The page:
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Spatially distributed long‐term hydrologic simulation using a continuous SCS CN method‐based hybrid hydrologic model
- Cho, Younghyun, Engel, Bernard A.
- Hydrological processes 2018 v.32 no.7 pp. 904-922
- case studies, hydrograph, hydrologic models, rain, runoff, simulation models, soil conservation, soil water, spatial data, storms, stream flow, watersheds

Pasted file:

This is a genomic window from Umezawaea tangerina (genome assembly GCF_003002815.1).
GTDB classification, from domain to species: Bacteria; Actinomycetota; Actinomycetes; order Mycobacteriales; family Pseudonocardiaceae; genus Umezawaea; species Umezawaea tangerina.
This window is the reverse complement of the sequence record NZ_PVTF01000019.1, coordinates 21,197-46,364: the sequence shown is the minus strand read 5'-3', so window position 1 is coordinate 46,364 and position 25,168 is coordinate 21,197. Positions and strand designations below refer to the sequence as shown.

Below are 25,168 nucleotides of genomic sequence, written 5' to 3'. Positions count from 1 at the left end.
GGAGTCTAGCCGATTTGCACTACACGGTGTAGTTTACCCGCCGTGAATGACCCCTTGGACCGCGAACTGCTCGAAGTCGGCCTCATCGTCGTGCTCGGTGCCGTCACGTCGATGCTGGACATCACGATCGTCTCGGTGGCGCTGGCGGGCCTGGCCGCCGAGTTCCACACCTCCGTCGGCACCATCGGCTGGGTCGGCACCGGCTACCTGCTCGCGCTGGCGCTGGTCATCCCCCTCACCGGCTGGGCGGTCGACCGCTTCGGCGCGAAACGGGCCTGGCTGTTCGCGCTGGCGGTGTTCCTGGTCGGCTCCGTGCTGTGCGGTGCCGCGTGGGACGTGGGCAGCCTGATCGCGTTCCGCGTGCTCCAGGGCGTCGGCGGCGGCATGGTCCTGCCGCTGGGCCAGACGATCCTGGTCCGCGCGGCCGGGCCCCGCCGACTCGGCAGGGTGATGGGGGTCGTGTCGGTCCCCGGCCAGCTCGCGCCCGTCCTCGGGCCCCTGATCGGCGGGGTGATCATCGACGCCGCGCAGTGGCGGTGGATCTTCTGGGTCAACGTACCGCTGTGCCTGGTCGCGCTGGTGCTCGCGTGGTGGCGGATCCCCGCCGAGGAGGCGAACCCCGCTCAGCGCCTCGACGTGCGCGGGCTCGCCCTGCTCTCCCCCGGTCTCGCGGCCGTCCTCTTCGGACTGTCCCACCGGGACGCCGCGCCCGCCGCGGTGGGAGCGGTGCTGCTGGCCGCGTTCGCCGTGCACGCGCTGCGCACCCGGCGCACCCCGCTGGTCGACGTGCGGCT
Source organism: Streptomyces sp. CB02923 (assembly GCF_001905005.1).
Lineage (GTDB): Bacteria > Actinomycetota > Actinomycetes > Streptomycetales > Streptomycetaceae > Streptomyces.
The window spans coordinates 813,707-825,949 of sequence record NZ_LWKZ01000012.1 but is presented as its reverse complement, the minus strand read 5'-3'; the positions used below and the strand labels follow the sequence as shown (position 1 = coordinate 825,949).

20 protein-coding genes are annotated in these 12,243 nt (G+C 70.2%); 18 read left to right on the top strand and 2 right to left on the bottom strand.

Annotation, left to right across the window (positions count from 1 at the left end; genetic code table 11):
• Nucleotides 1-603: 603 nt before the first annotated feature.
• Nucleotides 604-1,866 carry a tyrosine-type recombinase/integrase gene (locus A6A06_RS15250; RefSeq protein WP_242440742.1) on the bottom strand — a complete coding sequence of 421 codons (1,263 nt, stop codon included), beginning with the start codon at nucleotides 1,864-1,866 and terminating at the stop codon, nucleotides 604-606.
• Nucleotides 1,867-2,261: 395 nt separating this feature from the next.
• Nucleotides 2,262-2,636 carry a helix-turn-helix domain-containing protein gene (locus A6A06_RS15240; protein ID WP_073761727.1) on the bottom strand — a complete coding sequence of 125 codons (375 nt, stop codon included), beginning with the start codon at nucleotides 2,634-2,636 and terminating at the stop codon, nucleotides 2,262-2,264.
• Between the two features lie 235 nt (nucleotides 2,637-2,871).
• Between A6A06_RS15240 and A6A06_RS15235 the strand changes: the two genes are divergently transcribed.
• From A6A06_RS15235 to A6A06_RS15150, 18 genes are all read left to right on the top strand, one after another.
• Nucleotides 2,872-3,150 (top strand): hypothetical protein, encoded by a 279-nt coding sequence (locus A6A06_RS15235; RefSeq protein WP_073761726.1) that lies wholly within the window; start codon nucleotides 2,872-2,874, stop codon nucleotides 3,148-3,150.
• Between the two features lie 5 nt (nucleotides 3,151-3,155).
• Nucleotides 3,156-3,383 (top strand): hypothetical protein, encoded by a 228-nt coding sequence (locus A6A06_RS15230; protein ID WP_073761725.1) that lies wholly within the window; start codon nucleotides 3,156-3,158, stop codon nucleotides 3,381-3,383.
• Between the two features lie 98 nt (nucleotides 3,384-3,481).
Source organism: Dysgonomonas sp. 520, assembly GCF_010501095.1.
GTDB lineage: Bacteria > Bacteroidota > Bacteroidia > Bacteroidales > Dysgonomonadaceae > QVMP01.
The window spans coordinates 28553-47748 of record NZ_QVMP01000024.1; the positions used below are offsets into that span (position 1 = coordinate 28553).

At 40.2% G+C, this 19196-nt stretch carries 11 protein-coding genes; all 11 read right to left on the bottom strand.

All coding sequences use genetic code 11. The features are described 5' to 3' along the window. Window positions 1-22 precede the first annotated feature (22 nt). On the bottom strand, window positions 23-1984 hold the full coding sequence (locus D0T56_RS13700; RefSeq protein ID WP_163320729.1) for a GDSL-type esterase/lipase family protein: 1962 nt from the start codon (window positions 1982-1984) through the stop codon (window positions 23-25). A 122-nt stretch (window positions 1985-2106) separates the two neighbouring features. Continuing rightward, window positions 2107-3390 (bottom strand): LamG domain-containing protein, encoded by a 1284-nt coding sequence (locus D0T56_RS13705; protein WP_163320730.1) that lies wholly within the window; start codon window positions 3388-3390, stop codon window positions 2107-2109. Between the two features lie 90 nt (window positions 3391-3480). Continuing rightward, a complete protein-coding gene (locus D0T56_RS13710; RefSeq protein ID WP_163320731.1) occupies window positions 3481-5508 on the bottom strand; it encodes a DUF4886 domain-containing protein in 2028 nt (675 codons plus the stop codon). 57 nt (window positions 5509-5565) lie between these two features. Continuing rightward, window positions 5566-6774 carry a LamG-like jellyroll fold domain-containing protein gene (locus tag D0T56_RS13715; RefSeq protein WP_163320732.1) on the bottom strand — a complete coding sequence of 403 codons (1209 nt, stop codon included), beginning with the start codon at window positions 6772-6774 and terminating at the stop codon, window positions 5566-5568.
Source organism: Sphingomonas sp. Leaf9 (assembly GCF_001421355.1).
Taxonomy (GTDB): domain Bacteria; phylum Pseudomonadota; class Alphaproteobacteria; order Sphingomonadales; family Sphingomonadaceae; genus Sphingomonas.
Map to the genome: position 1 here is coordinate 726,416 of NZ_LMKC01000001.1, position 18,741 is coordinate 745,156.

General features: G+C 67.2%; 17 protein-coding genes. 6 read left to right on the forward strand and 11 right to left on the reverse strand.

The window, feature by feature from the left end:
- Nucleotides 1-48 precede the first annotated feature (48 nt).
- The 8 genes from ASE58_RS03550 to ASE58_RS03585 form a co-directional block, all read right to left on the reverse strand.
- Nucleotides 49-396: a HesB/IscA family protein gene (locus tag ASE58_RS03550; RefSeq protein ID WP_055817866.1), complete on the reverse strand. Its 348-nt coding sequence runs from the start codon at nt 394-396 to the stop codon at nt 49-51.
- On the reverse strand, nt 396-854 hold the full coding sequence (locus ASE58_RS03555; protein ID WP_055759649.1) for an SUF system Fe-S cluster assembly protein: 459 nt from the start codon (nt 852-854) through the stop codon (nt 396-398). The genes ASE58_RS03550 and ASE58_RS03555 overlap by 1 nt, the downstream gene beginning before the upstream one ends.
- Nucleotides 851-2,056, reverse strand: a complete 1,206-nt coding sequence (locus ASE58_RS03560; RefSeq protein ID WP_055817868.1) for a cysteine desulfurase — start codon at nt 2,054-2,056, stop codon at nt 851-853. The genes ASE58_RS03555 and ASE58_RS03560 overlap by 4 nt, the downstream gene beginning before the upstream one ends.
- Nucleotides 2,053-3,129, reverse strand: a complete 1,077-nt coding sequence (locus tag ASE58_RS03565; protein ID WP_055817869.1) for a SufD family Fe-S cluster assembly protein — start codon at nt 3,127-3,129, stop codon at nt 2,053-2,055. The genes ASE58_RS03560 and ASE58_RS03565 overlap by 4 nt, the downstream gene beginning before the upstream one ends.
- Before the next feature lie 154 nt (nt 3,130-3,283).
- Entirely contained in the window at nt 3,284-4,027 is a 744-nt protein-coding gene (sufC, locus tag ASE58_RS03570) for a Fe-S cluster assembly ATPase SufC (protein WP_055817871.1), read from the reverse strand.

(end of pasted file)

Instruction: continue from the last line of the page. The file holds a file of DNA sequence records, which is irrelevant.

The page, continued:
- A continuous Soil Conservation Service (SCS) curve number (CN) method that considers time‐varied SCS CN values was developed based on the original SCS CN method with a revised soil moisture accounting approach to estimate run‐off depth for long‐term discontinuous storm events. The method was applied to spatially distributed long‐term hydrologic simulation of rainfall‐run‐off flow with an underlying assumption for its spatial variability using a geographic information systems‐based spatially distributed Clark's unit hydrograph method (Distributed‐Clark; hybrid hydrologic model), which is a simple few parameter run‐off routing method for input of spatiotemporally varied run‐off depth, incorporating conditional unit hydrograph adoption for different run‐off precipitation depth‐based direct run‐off flow convolution. Case studies of spatially distributed long‐term (total of 6 years) hydrologic simulation for four river basins using daily NEXRAD quantitative precipitation estimations demonstrate overall performances of Nash–Sutcliffe efficiency (ENS) 0.62, coefficient of determination (R²) 0.64, and percent bias 0.33% in direct run‐off and ENS 0.71, R² 0.72, and percent bias 0.15% in total streamflow for model result comparison against observed streamflow. These results show better fit (improvement in ENS of 42.0% and R² of 33.3% for total streamflow) than the same model using spatially averaged gauged rainfall. Incorporation of logic for conditional initial abstraction in a continuous SCS CN method, which can accommodate initial run‐off loss amounts based on previous rainfall, slightly enhances model simulation performance; both ENS and R² increased by 1.4% for total streamflow in a 4‐year calibration period. A continuous SCS CN method‐based hybrid hydrologic model presented in this study is, therefore, potentially significant to improved implementation of long‐term hydrologic applications for spatially distributed rainfall‐run‐off generation and routing, as a relatively simple hydrologic modelling approach for the use of more reliable gridded types of quantitative precipitation estimations.